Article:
Prosthetic limbs and joints, microscopic surgery, dialysis machines, cardiac assist devices…these medical instruments and systems were all developed to improve the treatment, health, and well-being of individuals with chronic or acute diseases. Combining their knowledge of engineering with biology, anatomy, and physiology, biomedical engineers create devices and systems for a variety of healthcare issues. The need for sophisticated diagnostic and therapeutic equipment and solutions has fueled the demand for biomedical engineers who commonly work in multidisciplinary teams to develop devices, equipment, and procedures for a number of medical applications. The multidisciplinary nature of biomedical engineering requires professionals to develop an expertise in both engineering and biological sciences.
Biomedical engineering applies the principles and theories of engineering to solve problems in a widely varied field of medicine. Biomedical engineers can be found working alongside scientists, other engineering professionals, and medical practitioners to evaluate the complex, interdependent systems of the human body to develop effective solutions to enhance the quality of life for patients. Biomedical engineers play a key role in developing and defining the engineering requirements and specifications necessary to actually bring these devices and protocols to fruition. It is a rapidly growing field with a wide range of career opportunities for students with an interest in combining engineering with medicine.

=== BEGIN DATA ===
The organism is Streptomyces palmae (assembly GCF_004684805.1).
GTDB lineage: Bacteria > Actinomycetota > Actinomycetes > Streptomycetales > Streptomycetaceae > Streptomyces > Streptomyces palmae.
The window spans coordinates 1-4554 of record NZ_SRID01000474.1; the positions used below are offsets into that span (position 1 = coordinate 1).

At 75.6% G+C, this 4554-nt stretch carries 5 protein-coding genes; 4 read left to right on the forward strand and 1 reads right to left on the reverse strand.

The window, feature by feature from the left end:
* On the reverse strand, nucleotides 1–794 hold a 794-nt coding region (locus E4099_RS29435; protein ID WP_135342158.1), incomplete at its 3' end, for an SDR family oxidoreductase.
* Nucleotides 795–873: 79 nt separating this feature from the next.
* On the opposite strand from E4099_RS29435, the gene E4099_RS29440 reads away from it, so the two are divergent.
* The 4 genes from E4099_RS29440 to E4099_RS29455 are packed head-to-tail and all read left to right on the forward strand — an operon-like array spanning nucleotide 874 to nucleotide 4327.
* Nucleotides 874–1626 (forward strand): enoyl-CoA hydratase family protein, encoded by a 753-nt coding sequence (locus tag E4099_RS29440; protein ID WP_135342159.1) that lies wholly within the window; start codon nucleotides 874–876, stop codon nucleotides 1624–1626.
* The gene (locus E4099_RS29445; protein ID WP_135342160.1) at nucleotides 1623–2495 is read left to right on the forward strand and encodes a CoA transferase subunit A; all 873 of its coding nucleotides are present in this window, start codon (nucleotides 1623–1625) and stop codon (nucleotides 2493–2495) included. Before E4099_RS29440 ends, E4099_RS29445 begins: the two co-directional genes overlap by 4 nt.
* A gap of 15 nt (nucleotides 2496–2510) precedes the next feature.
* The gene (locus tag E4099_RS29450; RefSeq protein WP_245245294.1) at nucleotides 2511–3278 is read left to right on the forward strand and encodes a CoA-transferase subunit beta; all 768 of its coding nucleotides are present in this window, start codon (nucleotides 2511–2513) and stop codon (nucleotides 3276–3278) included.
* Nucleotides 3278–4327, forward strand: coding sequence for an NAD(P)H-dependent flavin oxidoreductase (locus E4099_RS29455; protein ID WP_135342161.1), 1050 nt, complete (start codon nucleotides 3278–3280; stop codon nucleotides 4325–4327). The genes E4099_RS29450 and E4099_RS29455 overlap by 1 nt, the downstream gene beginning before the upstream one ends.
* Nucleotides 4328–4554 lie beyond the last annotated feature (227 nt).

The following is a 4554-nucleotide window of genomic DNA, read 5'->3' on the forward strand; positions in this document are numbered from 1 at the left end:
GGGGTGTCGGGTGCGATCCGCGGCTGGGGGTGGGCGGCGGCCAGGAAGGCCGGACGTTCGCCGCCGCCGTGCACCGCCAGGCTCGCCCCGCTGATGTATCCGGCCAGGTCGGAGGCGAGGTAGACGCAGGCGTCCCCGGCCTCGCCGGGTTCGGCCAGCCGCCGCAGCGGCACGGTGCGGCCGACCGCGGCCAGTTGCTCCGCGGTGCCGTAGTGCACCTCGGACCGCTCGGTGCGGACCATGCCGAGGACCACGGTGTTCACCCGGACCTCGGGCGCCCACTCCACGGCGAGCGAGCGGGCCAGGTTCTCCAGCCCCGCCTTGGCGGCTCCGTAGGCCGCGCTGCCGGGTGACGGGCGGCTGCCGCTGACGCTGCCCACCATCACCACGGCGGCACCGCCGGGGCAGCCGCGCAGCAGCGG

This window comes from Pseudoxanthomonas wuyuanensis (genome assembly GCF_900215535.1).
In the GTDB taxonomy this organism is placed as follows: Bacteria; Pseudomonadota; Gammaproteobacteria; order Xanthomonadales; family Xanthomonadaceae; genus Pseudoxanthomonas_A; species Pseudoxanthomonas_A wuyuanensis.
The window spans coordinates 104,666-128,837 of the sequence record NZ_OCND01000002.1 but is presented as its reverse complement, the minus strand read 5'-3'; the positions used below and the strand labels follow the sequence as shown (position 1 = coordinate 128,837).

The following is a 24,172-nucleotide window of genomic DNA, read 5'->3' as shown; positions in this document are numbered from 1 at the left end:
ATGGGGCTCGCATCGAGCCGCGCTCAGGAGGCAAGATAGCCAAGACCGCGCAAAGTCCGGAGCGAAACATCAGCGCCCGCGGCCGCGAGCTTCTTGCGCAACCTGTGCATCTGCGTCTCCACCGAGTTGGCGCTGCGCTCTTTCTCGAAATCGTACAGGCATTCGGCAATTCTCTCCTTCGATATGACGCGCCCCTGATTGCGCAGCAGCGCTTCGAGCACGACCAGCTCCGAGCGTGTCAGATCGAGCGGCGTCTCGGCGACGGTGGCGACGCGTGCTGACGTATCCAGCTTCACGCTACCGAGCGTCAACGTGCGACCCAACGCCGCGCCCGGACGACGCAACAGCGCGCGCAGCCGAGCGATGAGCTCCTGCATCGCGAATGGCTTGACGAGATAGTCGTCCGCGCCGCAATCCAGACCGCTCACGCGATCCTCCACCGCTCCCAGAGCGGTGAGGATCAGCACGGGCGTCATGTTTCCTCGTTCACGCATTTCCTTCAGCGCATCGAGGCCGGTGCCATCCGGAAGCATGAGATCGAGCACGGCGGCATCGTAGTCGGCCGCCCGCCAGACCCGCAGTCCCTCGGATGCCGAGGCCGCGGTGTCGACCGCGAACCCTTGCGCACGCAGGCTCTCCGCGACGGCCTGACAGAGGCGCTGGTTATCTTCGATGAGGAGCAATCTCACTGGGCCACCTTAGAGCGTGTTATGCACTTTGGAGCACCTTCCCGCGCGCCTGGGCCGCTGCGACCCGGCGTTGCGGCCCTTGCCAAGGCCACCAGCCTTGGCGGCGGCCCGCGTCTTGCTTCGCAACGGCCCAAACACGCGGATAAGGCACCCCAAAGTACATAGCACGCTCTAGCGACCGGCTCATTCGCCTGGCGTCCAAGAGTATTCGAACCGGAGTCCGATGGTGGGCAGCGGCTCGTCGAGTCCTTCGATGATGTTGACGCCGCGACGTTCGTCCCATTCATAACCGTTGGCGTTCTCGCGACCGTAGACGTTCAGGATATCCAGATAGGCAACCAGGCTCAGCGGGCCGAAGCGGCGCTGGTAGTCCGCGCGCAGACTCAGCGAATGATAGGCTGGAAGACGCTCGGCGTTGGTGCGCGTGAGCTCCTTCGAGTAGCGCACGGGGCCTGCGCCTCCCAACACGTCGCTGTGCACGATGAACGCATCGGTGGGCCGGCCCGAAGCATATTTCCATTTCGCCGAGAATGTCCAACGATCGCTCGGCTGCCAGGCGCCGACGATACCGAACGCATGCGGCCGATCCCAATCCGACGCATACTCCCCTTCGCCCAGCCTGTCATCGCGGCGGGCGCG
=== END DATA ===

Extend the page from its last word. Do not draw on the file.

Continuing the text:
A comprehensive curriculum combined with and integrated co-operative educational experience provides students with the tools they need to enter the work force, or to pursue graduate study in engineering, science or medicine.